HIROSHIMA MON AMOUR (Alain Resnais, 1959)
Film Society of Lincoln Center, Elinor Bunin Munroe Film Center, 144 West 65th St., October 17-30, 212-875-5050
Film Forum, 209 West Houston St., October 17-28, 212-727-8110
In July 1959, Cahiers du cinéma published a roundtable discussion with Eric Rohmer, Jean-Luc Godard, Jacques Rivette, and others about Alain Resnais’s Hiroshima Mon Amour, in which Rohmer said, “Hiroshima is a film about which you can say everything. . . . Perhaps Hiroshima really is a totally new film. . . . I think that, in a few years, in ten, twenty, or thirty years, we shall know whether Hiroshima was the most important film since the war, the first modern film of sound cinema. . . . In any case it is an extremely important film, but it could be that it will even gain stature with years.” Some four and a half decades later, Rohmer’s prediction has come true, as a stunning new 4K digital restoration reveals Hiroshima Mon Amour to indeed be one of the most important films in the history of cinema, redefining just what the medium is capable of, as fresh and innovative today as it was to Rohmer, Godard, Rivette, et al. upon its initial release. As the black-and-white film opens, two naked, twisted bodies merge together in bed, first covered in glittering ashes, then a kind of acid rain. The woman (Emmanuelle Riva) is a French actress who is in Hiroshima to make a movie about peace. He (Eiji Okada) is a Japanese architect, a builder working in a city that has been laid to waste. Both married with children, they engage in a brief but torrid affair; as her film prepares to wrap, she gets ready to leave, but he begs her to stay. Theirs is a romance that could happen only in Hiroshima.
Director Alain Resnais (Last Year at Marienbad, Same Old Song) was meticulous with every detail of the film, from the casting to Marguerite Duras’s stirringly poetic, Oscar-nominated script and dialogue, from Georges Delerue’s and Giovanni Fusco’s powerful, wide-ranging score to crafting each shot as a work of art in itself, using two cinematographers, Michio Takahashi in Japan and Sacha Vierny in France, to emphasize a critical visual difference between the contemporary scenes in Hiroshima and the woman’s past with a German soldier (Bernard Fresson) in Nevers. Hiroshima Mon Amour is a haunting experience, examining love and loss among the ruins of war as two people, at least temporarily, try to create something new. Riva (Three Colors: Blue, Thomas the Impostor) is mesmerizing as the confused, unpredictable woman, her eyes so often turned away from the man, unwilling to face the future, while Okada (Woman in the Dunes, The Yakuza) can’t keep his eyes off her, desperate for their romance to continue. Riva bookended her long career by starring in two of the most unusual yet beautiful love stories ever made, as more than fifty years after Hiroshima she would be nominated for an Oscar for her hypnotizing performance as an elderly woman debilitated by a stroke in Michael Haneke’s Amour. The glorious restoration of Hiroshima Mon Amour,, supervised by Renato Berta, who was Resnais’s chief cameraman on four projects, makes it, to use the words of Eric Rohmer, feel like a totally new film, like we’re experiencing it for the very first time all over again. Following its sold-out screening at the New York Film Festival, Hiroshima Mon Amour opens October 17 at Film Forum and the Elinor Bunin Munroe Film Center. Resnais, who passed away on March 1 at the age of ninety-one, was also represented at the festival with his final work, Life of Riley. In conjunction with the theatrical release of the restoration, the Film Society of Lincoln Center will also host the series “By Marguerite Duras” October 15-22.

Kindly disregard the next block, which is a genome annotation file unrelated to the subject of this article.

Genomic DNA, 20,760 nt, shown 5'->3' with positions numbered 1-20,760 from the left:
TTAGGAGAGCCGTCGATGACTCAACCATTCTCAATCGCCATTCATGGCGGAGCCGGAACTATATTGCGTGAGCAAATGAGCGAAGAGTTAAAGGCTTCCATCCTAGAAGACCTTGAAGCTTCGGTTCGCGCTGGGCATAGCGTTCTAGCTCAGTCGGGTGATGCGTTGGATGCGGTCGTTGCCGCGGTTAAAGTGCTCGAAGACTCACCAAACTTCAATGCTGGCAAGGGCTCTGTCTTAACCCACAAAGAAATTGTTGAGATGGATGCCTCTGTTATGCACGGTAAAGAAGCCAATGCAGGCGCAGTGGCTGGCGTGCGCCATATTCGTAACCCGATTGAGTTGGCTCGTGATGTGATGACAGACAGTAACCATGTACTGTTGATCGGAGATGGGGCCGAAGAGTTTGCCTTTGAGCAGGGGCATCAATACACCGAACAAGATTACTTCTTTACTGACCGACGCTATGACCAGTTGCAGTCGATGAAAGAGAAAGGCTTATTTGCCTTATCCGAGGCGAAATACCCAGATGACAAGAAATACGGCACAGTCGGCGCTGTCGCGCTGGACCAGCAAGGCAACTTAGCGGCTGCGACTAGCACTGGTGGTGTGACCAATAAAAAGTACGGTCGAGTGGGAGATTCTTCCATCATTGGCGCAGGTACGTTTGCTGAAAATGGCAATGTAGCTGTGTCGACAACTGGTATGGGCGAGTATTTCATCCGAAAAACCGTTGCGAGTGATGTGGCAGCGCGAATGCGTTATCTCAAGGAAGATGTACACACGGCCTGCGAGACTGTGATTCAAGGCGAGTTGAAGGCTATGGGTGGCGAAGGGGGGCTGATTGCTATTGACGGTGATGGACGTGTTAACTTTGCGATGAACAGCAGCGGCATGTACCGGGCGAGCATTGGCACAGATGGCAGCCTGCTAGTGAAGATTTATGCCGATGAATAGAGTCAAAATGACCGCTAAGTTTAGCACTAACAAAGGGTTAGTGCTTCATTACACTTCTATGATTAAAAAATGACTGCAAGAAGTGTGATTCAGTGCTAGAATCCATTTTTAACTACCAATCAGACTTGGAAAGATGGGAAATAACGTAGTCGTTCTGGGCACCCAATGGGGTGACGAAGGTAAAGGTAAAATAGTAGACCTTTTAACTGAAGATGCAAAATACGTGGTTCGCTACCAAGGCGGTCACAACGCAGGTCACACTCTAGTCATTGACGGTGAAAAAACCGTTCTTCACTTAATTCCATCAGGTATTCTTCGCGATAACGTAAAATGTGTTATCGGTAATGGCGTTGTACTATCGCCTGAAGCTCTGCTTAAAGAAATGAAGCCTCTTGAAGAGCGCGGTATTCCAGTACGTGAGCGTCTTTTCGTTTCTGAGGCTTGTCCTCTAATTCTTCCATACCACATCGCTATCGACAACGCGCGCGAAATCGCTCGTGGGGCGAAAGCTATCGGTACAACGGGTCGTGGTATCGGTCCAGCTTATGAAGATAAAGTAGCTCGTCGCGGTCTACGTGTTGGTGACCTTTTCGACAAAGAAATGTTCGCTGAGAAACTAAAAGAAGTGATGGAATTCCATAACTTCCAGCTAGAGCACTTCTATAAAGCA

Advertising itself with the deliciously cringeworthy phrase “It’s kind of a big dill,” Pickle Day returns to the Lower East Side on Sunday, October 19, promising its annual mix of food, fashion, and fun. Among the fifteen purveyors of pickled items will be McClure’s, Guss’, the Pickle Guys, Brooklyn Brine, Mrs. Kim’s Kimchi, and Sour Puss as well as more than two dozen other food vendors, including Georgia’s BBQ, Brooklyn Taco, Blue Ribbon Sushi Izakaya, Mimi and Coco, Melt Bakery, the Meatball Shop, Russ and Daughters, and Doughnut Plant. We’ve never really equated pickles with fashion, but at this festival you’ll also find clothing from Pull In, Yaf Sparkle, Fox and Jane, Grit N Glory, and Realife. Throughout the afternoon, music will be blasting from two stages, featuring Fantasy Grandma, Ellen Kaye and the Moscow 57 Band, Gil K, and DJs Hurrikeen, Bruce Tantum, and Kai Song, in addition to face painting, dancing, a home pickling contest, cat Bingo, a Pickle Day Pun-Off, a photo booth, workout demonstrations, a brine dunk tank, and animal adoptions.